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Editorial

July 14, 2018

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Killing fields

Less than two weeks before the general elections, militant organisations have stepped up their campaign of terror against politicians of all parties. On Friday, a horrific suicide attack at a campaign corner meeting in Mastung killed more than 100 people, including Balochistan Awami Party member Nawabzada Siraj Raisani – the younger brother of former chief minister Nawab Aslam Raisani. As the death toll continued to go up, people watched in horror at the violence that has suddenly become a daily nightmare. Earlier in the day, former Khyber Pakhtunkhwa chief minister Akram Khan Durrani’s convoy was targeted in a blast that killed four people while an election office of the Balochistan Awami Party was targeted on Thursday night. ANP leader Haroon Bilour was killed in a suicide attack on July 10 which also took the lives of 19 others while there have also been attacks on the MMA and PTI. Even though we have repeatedly been told that the back of militancy has been broken, that so many attacks could be carried out in such a short time shows that is far from the case. The way politicians are being targeted is reminiscent not just of the elections of 2008 and 2013, when some parties were seen to have been effectively barred from campaigning by the constant threat of attack, but also of the last decade in general, when there was constant fear that militants could strike anywhere and at any time.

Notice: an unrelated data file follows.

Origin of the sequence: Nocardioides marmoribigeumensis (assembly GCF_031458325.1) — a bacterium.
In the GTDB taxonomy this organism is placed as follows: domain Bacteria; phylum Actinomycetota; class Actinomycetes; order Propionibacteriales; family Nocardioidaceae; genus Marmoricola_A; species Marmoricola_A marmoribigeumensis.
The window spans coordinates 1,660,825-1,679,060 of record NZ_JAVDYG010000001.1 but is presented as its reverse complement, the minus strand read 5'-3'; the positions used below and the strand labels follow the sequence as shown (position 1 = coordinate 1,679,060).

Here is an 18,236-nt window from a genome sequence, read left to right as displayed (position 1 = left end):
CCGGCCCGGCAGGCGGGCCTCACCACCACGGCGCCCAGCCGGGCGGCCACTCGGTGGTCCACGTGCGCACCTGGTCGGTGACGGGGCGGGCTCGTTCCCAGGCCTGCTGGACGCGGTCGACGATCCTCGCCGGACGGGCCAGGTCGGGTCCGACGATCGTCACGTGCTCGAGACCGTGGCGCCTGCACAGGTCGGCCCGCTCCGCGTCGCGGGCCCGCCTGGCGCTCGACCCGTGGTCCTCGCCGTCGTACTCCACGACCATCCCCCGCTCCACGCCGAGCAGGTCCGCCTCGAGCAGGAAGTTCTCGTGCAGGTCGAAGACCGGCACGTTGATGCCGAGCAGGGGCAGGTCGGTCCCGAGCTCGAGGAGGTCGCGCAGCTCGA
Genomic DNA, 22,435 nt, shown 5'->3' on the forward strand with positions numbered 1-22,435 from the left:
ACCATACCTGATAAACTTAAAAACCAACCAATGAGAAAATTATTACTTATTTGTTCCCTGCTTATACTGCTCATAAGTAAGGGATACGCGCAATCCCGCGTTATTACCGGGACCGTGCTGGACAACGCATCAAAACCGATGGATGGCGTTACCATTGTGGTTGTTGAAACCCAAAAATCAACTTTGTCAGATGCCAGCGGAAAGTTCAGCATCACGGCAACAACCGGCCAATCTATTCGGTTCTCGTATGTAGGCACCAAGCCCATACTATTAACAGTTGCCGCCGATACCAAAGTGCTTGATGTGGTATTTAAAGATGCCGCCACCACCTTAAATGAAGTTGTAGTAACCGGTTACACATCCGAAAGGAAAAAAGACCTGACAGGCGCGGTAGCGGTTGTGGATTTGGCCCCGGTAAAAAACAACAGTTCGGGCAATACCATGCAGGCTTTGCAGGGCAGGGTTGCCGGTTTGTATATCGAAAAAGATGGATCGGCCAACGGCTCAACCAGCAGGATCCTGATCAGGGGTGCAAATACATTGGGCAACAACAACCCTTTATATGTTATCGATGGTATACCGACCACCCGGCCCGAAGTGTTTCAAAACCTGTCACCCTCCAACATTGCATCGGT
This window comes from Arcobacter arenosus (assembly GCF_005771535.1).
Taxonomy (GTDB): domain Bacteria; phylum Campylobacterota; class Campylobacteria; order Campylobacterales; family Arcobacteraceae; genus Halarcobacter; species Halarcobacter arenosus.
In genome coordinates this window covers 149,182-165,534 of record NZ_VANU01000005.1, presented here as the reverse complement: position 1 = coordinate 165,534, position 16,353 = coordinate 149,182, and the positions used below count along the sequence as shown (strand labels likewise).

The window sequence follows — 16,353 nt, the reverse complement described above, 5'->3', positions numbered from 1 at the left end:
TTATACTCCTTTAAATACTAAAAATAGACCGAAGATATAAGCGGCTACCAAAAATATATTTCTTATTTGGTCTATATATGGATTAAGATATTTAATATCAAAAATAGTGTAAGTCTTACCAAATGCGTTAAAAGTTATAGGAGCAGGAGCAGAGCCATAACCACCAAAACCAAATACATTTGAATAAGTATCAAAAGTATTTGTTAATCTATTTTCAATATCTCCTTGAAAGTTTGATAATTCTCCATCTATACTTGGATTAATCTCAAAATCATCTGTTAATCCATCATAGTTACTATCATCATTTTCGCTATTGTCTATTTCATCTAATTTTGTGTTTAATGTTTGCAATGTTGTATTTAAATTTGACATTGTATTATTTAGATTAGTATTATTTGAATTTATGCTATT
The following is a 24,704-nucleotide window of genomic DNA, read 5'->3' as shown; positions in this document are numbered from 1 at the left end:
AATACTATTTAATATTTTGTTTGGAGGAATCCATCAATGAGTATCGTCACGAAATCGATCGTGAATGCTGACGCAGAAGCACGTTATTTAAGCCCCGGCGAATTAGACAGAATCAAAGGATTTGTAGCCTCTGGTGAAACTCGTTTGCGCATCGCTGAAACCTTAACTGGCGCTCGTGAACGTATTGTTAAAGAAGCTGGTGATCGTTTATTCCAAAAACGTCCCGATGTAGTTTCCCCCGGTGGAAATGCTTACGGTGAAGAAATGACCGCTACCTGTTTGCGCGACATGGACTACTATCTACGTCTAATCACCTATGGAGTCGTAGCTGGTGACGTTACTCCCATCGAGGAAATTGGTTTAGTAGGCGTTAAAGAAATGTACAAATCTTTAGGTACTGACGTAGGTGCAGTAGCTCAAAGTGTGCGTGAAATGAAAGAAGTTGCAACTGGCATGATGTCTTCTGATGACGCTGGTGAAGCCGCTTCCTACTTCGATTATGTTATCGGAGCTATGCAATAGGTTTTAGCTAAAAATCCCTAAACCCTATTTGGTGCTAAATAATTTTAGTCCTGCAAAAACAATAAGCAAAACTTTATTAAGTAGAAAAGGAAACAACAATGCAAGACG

The state needs to explain why it has not done enough to ensure the integrity of the elections by providing those under threat sufficient security. When certain parties are being targeted by militancy, their campaigns are naturally hamstrung putting them at a disadvantage to other parties. Attacks against political parties have also resurfaced after the official security of politicians was withdrawn. An election essentially requires candidates to interact closely with voters. Without this process, polling becomes meaningless. Crucially, these events place a dark cloud over the electoral process. This harms the democratic process and it harms all of us. It is the duty of the state to ensure the security of all citizens, and the fact is that those seeking to represent us are facing greater peril than most. Analysts have also been wondering why a central plank of the National Action Plan – that we would no longer tolerate militancy in any form – has been ignored. Groups that advocate violence and are explicitly sectarian have found it impossible to field candidates in these elections. All this has led to observations that perhaps declarations of victory in the fight against militancy were premature. In fact, we now face many threats as militants wage – as it were – war on our democracy.

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